One of the joys of an Altman movie is his uncanny ability to take a huge ensemble cast of really good actors and carve out a film from their personal stories. This style can also work to the film's detriment however and in Gosford Park the mostly British cast melds together almost too well. Often you can't even tell who's who. Still with all the talent involved there are at least a few bright moments: Smith as the wisecracking Constance an old lady who's very used to being waited on hand and foot gets all the best lines and delivers them flawlessly and veteran actress Mirren is also brilliant as the staunch Mrs. Wilson. She turns in one of the film's only heartbreaking scenes as her character grieves for the son she gave away long ago in the name of servitude. Also good are MacDonald as the young Mary Clive Owen as the valet Robert Parks who carries more than just a chip on his shoulder and Emily Watson as the headstrong chief housemaid Elsie. Northam too shows off his musical abilities as the suave piano-playing singing Novello. The rest all blend together except unfortunately the two American actors--Balaban comes off as annoying and Ryan Phillippe playing an actor pretending to be Morris' valet is in way over his head.
Interestingly the film is taken from a story idea dreamt up by Altman and Balaban. One wonders if perhaps the two were inspired to create Park after watching an episode of the classic '70s British television drama Upstairs Downstairs which was about a wealthy British household whose servant class had just as many dramas as the people they served (hmm sounds familiar). Sure it's conceivable that two Americans sitting around talking about making a distinctly British movie (and a period piece to boot) could pull it off and with a tremendous talent like Altman attached you'd think it would work. But Park misses the mark. The Altman-esque qualities are all there--the way he interweaves his characters' stories and shows real people with real emotions--but maybe just maybe Altman is simply out of his element. You enjoy the ride but it's not a ride through appealing territory and you're definitely watching from the window as the characters live a life you never really become a part of.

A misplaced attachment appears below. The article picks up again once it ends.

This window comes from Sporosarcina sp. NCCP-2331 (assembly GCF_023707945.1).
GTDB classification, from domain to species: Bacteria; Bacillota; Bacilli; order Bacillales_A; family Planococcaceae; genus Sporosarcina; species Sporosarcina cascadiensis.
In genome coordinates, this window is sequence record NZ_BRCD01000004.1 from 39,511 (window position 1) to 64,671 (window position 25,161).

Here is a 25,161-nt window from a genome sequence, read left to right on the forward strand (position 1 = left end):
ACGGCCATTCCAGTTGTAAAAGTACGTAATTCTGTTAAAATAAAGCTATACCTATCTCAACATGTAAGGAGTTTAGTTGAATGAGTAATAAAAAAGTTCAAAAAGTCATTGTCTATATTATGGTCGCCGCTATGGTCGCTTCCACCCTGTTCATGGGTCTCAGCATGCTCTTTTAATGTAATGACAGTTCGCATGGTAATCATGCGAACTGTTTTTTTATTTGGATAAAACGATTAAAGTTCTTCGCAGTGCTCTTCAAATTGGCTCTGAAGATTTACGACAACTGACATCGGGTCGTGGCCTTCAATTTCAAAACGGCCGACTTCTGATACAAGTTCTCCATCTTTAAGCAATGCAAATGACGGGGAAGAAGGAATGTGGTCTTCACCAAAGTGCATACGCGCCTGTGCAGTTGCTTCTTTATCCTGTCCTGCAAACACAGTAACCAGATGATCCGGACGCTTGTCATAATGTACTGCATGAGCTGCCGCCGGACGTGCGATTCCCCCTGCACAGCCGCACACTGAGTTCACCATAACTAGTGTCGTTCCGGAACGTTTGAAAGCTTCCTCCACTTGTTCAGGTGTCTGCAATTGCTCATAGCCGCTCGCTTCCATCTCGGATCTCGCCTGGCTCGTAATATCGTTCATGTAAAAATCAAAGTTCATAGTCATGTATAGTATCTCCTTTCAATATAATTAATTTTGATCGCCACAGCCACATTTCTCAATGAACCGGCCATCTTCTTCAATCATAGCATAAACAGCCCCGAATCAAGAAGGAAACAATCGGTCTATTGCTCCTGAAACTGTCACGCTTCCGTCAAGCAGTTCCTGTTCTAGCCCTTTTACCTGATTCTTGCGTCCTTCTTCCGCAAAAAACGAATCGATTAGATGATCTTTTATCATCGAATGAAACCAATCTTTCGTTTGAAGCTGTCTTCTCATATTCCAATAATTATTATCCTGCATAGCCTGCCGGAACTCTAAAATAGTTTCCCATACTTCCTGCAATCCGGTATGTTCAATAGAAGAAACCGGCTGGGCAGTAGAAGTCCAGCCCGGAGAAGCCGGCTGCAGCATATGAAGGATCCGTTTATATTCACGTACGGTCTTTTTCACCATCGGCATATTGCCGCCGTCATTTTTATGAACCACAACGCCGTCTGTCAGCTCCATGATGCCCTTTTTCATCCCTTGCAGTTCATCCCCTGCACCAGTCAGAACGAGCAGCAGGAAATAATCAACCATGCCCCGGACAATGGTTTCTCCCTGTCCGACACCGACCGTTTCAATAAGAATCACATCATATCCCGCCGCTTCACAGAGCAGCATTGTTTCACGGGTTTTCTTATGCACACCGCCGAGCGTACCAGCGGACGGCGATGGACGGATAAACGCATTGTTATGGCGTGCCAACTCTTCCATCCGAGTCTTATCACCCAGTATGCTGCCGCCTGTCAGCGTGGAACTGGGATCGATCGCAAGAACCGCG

Reprised stage role in film version of "Glamorous Night"
Directed by Alfred Hitchcock in "The Lodger"
Enrolled at Oxford on music scholarship
Worked briefly as a piano teacher
Wrote lyrics for the feature "Elstree Calling"
Starred in "The Bohemian Girl" which catapulted him to prominence as a matinee idol
Composed one of the most popular songs of WWI, "Keep the Home Fires Burning"
Produced the film "Lovers in Araby"
Film acting debut in "Call of the Blood/L'Appel du sang", directed by Louis Mercanton
Starred in and wrote the stage musical "Glamorous Night"
Last stage musical, "Gay's the Word"
Starred in and wrote "I Lived with You"
With Constance Collier, wrote the play "The Rat"
Adapted play "The Rat" into feature film; first of ten movies with Gainsborough Pictures
Enlisted as a pilot in the Royal Naval Air Service
Penned the screenplay for "Free and Easy"
Wrote script and composed score for the film version "The Dancing Years"
Wrote the stage musical "The Dancing Years"
First English film, "Carnival"
Co-wrote the screenplay of "Tarzan, the Ape Man"
Second film with Hitchcock, "Downhill"
Did the libretto for the stage musical "Perchance to Dream"
Starred on stage in the Noel Coward play "Sirocco"
Cast opposite Mae Marsh in "The White Rose", helmed by D.W. Griffith
A matinee idol of the stage, Ivor Novello went on to duplicate that same success when he pursued a film career, becoming at one time Britain's most popular male movie star. Born in Cardiff, Wales as David Ivor Davies adopted his mother's maiden name as his stage name. (His mother, Clara Novello Davies, was a noted musician and singing teacher.) As early as age three, the youngster exhibited his singing abilities and by age ten was attending Magdalen College at Oxford on a music scholarship. When he left Oxford at age 16, Novello briefly taught piano in London, but within a year enjoyed his first success as a songwriter. Over the next few years, he eked out a living penning ditties until the outbreak of World War I when his patriotic song "Keep the Home Fires Burning" became an overnight hit, earning its composer-lyricist a small fortune. During the War, Novello made his theatrical debut providing more than a dozen songs for the 1913 revue "Theodore & Co." (Jerome Kern contributed four additional numbers.)